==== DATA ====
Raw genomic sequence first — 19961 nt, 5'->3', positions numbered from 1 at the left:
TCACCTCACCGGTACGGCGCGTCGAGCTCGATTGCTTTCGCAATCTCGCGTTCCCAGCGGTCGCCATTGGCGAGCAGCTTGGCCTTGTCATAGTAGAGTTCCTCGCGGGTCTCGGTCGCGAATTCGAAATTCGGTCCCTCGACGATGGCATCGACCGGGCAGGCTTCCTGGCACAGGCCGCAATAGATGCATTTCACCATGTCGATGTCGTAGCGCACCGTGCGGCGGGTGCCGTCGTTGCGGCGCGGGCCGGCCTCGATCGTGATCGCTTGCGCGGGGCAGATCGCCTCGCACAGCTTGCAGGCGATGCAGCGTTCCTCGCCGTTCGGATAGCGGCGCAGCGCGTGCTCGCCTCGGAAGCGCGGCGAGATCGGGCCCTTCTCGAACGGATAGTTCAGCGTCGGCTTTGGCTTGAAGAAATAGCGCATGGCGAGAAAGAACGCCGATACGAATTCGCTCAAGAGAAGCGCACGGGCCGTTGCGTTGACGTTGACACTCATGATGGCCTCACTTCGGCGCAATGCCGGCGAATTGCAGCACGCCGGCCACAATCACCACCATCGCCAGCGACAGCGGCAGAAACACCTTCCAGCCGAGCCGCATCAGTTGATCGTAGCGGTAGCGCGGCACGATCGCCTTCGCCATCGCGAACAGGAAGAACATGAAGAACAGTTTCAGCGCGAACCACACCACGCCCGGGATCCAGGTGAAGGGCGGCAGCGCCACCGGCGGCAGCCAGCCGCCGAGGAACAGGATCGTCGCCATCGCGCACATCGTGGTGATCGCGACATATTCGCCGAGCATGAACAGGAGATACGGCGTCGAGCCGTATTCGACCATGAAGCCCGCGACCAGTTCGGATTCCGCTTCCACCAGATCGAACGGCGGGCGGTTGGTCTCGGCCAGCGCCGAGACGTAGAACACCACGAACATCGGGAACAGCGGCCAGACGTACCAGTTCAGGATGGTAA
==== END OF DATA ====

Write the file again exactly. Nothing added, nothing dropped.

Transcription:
Raw genomic sequence first — 19961 nt, 5'->3', positions numbered from 1 at the left:
TCACCTCACCGGTACGGCGCGTCGAGCTCGATTGCTTTCGCAATCTCGCGTTCCCAGCGGTCGCCATTGGCGAGCAGCTTGGCCTTGTCATAGTAGAGTTCCTCGCGGGTCTCGGTCGCGAATTCGAAATTCGGTCCCTCGACGATGGCATCGACCGGGCAGGCTTCCTGGCACAGGCCGCAATAGATGCATTTCACCATGTCGATGTCGTAGCGCACCGTGCGGCGGGTGCCGTCGTTGCGGCGCGGGCCGGCCTCGATCGTGATCGCTTGCGCGGGGCAGATCGCCTCGCACAGCTTGCAGGCGATGCAGCGTTCCTCGCCGTTCGGATAGCGGCGCAGCGCGTGCTCGCCTCGGAAGCGCGGCGAGATCGGGCCCTTCTCGAACGGATAGTTCAGCGTCGGCTTTGGCTTGAAGAAATAGCGCATGGCGAGAAAGAACGCCGATACGAATTCGCTCAAGAGAAGCGCACGGGCCGTTGCGTTGACGTTGACACTCATGATGGCCTCACTTCGGCGCAATGCCGGCGAATTGCAGCACGCCGGCCACAATCACCACCATCGCCAGCGACAGCGGCAGAAACACCTTCCAGCCGAGCCGCATCAGTTGATCGTAGCGGTAGCGCGGCACGATCGCCTTCGCCATCGCGAACAGGAAGAACATGAAGAACAGTTTCAGCGCGAACCACACCACGCCCGGGATCCAGGTGAAGGGCGGCAGCGCCACCGGCGGCAGCCAGCCGCCGAGGAACAGGATCGTCGCCATCGCGCACATCGTGGTGATCGCGACATATTCGCCGAGCATGAACAGGAGATACGGCGTCGAGCCGTATTCGACCATGAAGCCCGCGACCAGTTCGGATTCCGCTTCCACCAGATCGAACGGCGGGCGGTTGGTCTCGGCCAGCGCCGAGACGTAGAACACCACGAACATCGGGAACAGCGGCCAGACGTACCAGTTCAGGATGGTAA